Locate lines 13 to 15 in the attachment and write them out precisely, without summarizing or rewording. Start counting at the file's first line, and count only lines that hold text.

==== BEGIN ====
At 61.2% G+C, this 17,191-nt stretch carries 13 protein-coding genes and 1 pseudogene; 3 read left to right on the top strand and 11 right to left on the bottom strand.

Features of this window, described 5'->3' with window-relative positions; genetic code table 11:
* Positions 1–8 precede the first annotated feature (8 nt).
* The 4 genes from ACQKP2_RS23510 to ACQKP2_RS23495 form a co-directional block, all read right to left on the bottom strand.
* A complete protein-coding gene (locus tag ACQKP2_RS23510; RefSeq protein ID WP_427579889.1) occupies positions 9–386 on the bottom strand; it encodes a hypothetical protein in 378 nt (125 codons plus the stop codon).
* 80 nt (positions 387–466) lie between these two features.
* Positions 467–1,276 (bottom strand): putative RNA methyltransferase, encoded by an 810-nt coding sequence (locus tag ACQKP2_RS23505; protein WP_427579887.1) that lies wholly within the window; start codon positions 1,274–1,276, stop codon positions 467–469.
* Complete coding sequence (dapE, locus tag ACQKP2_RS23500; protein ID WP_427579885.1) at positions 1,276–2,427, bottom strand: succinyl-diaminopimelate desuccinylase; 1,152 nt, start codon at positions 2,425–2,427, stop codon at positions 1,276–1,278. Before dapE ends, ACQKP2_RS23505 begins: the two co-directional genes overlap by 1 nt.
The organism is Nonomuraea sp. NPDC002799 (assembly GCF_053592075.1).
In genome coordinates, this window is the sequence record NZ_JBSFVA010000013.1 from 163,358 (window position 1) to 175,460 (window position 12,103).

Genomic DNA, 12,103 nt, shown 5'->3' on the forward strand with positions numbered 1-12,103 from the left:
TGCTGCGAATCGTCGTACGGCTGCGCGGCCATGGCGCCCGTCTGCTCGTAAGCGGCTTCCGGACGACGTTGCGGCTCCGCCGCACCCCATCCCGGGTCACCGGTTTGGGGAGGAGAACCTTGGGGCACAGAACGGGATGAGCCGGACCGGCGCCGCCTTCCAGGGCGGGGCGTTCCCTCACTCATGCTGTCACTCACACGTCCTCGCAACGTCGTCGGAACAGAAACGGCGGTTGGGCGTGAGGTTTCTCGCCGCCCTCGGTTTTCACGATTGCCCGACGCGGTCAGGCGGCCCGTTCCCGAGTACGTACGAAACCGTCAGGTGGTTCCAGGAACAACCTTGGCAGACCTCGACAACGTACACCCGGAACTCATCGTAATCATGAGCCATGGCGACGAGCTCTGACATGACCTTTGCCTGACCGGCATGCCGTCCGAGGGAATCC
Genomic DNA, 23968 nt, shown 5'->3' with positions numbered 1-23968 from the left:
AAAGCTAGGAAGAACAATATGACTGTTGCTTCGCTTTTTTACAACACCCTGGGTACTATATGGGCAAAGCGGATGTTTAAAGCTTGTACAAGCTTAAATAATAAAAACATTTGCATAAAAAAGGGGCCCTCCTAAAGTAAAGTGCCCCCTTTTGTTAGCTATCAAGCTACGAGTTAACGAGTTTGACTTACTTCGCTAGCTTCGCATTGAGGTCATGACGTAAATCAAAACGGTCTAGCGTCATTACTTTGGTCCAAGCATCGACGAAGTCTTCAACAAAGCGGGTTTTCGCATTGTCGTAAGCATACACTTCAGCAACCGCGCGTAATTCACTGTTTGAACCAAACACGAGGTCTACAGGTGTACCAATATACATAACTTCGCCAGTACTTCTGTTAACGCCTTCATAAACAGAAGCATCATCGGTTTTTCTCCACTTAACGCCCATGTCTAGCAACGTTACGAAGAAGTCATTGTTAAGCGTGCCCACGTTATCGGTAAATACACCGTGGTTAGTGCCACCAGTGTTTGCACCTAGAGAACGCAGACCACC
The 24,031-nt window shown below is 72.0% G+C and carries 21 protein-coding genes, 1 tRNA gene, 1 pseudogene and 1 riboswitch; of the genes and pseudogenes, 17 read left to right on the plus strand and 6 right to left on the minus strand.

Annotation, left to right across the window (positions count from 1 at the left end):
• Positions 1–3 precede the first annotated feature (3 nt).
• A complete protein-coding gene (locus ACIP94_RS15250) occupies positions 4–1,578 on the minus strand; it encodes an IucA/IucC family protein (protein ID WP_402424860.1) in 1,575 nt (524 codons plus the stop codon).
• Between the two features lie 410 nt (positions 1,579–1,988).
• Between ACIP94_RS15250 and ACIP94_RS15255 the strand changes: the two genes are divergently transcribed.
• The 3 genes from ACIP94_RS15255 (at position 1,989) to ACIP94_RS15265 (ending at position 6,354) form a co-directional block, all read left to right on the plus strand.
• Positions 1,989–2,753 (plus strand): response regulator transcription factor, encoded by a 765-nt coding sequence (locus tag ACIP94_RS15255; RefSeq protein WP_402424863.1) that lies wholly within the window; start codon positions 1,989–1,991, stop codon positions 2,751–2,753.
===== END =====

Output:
Genomic DNA, 23968 nt, shown 5'->3' with positions numbered 1-23968 from the left:
AAAGCTAGGAAGAACAATATGACTGTTGCTTCGCTTTTTTACAACACCCTGGGTACTATATGGGCAAAGCGGATGTTTAAAGCTTGTACAAGCTTAAATAATAAAAACATTTGCATAAAAAAGGGGCCCTCCTAAAGTAAAGTGCCCCCTTTTGTTAGCTATCAAGCTACGAGTTAACGAGTTTGACTTACTTCGCTAGCTTCGCATTGAGGTCATGACGTAAATCAAAACGGTCTAGCGTCATTACTTTGGTCCAAGCATCGACGAAGTCTTCAACAAAGCGGGTTTTCGCATTGTCGTAAGCATACACTTCAGCAACCGCGCGTAATTCACTGTTTGAACCAAACACGAGGTCTACAGGTGTACCAATATACATAACTTCGCCAGTACTTCTGTTAACGCCTTCATAAACAGAAGCATCATCGGTTTTTCTCCACTTAACGCCCATGTCTAGCAACGTTACGAAGAAGTCATTGTTAAGCGTGCCCACGTTATCGGTAAATACACCGTGGTTAGTGCCACCAGTGTTTGCACCTAGAGAACGCAGACCACC
The 24,031-nt window shown below is 72.0% G+C and carries 21 protein-coding genes, 1 tRNA gene, 1 pseudogene and 1 riboswitch; of the genes and pseudogenes, 17 read left to right on the plus strand and 6 right to left on the minus strand.